Alex Salmond releases Rupert Murdoch letters
Scotland's first minister and Rupert Murdoch were on first name terms, newly released letters have shown.
Alex Salmond has unveiled his dealings with the company at the centre of the phone hacking scandal after continued calls from opposition parties.
The document lists all his meetings with members of the media over the past four years, including 25 with members of News International.
The most recent was in June, just as the phone hacking scandal erupted.
The first minister, who is the only party leader to release copies of correspondence with Mr Murdoch, described his meetings with members of News International as "perfectly proper and reasonable".
However, Scottish Labour leader Iain Gray criticised the "seducing" of Mr Murdoch and News International as "highly questionable behaviour by Scotland's first minister".
Mr Gray said: "It has been a top priority and he has spent more of his media time in the last year with News International than any other party leader in Britain.
"Now it is clear why Alex Salmond has been so reticent about criticising News International during the phone-hacking scandal and reluctant to publish details of his meetings with them."
Scottish Liberal Democrat leader Willie Rennie MSP said the SNP had been "extremely willing to cosy up to executives at News International".
"The blatant sycophantic behaviour laid out for all to see should make the first minister squirm," he said.
"The crucial letter following the meeting in January does not contain one mention of Alex Salmond quizzing James Murdoch about phone hacking.
"Why did he not ask these critical questions and just how low did he have to stoop to secure News International's support?"
The list of meetings released goes back to 2007, shortly after the SNP first took office.
Letters between the two men revealed that they met in New York in October 2007.
After the meeting, Mr Salmond wrote: "I enjoyed our conversation and, as ever, found your views both insightful and stimulating."
He went on to explain a venture known as GlobalScot, which encourages successful Scots abroad to help boost the nation's economy.
The Scottish National Party leader also invited Mr Murdoch to the Ryder Cup in Kentucky as part of the Scottish delegation, offering to pay for the media boss' accommodation and tickets.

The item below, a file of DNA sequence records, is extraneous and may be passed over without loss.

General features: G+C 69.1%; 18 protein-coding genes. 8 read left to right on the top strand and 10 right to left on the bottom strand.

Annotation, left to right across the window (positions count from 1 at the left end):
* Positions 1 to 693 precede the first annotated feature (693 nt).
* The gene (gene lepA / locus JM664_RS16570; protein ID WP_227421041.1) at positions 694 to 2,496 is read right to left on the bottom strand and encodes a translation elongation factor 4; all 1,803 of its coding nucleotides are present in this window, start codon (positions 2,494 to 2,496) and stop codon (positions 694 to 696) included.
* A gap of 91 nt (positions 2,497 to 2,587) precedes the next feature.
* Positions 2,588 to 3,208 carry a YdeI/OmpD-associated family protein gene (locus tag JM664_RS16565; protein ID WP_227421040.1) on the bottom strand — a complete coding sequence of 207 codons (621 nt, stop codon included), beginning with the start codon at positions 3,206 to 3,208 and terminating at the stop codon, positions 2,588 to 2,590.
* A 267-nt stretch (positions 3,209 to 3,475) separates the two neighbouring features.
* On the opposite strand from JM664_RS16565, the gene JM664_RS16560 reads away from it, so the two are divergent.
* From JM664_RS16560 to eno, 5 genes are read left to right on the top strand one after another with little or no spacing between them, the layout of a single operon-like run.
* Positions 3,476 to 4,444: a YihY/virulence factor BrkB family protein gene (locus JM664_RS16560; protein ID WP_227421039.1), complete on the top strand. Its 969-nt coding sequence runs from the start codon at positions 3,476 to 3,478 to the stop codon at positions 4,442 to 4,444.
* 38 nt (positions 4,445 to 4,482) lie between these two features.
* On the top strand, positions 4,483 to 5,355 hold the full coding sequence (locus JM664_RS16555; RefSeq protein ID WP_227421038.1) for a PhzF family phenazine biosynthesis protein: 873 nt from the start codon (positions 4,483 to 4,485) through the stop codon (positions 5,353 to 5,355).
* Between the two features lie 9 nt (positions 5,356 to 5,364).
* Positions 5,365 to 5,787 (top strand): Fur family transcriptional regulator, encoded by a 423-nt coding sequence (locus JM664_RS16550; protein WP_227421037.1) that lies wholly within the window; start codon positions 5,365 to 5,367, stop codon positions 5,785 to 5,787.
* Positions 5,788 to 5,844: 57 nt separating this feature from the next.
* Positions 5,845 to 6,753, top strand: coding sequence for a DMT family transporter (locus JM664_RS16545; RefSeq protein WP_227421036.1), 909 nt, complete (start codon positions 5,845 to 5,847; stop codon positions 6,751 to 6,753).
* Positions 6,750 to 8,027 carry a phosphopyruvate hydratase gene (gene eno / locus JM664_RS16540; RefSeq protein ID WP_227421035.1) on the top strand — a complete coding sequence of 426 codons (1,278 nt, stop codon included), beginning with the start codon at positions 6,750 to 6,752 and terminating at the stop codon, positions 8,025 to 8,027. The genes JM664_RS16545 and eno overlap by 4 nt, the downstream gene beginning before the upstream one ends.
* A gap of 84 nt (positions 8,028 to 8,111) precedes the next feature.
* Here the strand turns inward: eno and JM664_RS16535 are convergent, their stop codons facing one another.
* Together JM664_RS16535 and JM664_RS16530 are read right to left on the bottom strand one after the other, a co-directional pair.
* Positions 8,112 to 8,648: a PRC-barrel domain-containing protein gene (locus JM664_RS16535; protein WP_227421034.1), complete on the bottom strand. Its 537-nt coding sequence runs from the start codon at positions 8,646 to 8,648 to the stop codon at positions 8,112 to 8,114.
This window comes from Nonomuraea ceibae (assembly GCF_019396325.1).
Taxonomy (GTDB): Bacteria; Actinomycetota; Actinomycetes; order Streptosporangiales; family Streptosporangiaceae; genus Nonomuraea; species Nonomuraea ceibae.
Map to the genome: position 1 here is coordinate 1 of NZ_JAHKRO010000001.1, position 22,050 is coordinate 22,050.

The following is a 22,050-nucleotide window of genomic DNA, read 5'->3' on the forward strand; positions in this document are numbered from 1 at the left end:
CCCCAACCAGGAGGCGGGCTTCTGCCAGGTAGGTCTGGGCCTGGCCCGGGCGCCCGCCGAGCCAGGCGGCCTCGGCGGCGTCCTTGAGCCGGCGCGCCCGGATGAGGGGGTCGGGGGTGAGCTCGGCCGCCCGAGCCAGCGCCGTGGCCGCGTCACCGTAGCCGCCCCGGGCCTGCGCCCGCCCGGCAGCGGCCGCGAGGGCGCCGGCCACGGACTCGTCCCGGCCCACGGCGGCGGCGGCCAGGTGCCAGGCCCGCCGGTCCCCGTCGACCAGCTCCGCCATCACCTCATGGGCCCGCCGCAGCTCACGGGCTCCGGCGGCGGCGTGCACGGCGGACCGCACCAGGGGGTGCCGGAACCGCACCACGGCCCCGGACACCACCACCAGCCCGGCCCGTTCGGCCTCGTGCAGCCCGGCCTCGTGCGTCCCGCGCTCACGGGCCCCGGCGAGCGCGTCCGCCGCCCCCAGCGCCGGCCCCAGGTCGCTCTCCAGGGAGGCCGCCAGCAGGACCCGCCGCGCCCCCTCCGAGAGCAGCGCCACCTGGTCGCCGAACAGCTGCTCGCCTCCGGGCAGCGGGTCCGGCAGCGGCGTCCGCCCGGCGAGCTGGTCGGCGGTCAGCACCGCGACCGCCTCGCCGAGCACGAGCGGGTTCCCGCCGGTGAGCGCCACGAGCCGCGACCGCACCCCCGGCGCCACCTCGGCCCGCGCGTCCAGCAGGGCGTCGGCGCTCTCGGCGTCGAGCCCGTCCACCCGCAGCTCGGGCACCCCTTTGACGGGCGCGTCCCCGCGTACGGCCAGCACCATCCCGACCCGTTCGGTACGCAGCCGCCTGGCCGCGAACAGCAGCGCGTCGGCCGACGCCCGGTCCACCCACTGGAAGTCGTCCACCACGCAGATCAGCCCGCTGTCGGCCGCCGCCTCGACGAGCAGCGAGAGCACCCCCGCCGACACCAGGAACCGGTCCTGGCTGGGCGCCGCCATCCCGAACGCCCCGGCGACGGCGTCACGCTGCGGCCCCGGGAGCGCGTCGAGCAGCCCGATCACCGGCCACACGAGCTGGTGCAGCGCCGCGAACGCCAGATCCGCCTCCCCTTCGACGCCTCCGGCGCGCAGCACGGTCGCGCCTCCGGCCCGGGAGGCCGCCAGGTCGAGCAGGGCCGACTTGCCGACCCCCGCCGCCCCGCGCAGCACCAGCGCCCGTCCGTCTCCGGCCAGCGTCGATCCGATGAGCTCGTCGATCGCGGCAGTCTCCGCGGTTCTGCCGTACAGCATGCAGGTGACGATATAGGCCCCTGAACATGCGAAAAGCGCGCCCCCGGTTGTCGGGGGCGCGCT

A spokesman for the first minister said the package was part of a pre-arranged deal with Ryder Cup organisers and not an additional extra specifically for Mr Murdoch, who declined the invitation.
Details also reveal exchanges with Mr Murdoch's son James after a meeting in London in January.
Mr Salmond wrote: "I appreciated the opportunity to meet and thought our conversation on business opportunities for BSkyB in Scotland most useful."
Other letters show attempts to bring Rupert Murdoch to Scotland as guest of honour at the Gathering, a cultural celebration intended as the centrepiece of the Year of Homecoming.
The first minister said it would offer a great spectacle for coverage by Sky television.
After this year's election landslide, News International's general manager in Scotland, David Dinsmore, congratulated Mr Salmond.
The letter said: "I look forward to News International playing its part in helping to make the country a place where outward looking, forward thinking and risk-taking are the norm."
The Sun newspaper, owned by News International, switched from outright opposition to the SNP before the 2007 election to support for the party at the recent election in May.
A spokesman for Mr Salmond said "Labour's hypocritical attacks have come totally unstuck".
"The SNP government has released more information, for a longer time period, than either the UK government or any other party," he said.
"And it demonstrates that all of the Scottish government's meetings with all the media are perfectly proper and reasonable."
He said the correspondence focused on boosting jobs, investment and economic activity in Scotland.
"Ed Miliband, David Cameron and Nick Clegg have all met Rebekah Brooks more often in one year, including at the oyster-and-champagne garden parties, than Alex Salmond has in four years," he added.
"Ed Miliband had four meetings in one year with the News of the World editor, compared to Alex Salmond's one meeting with the Scottish editor in four [years]."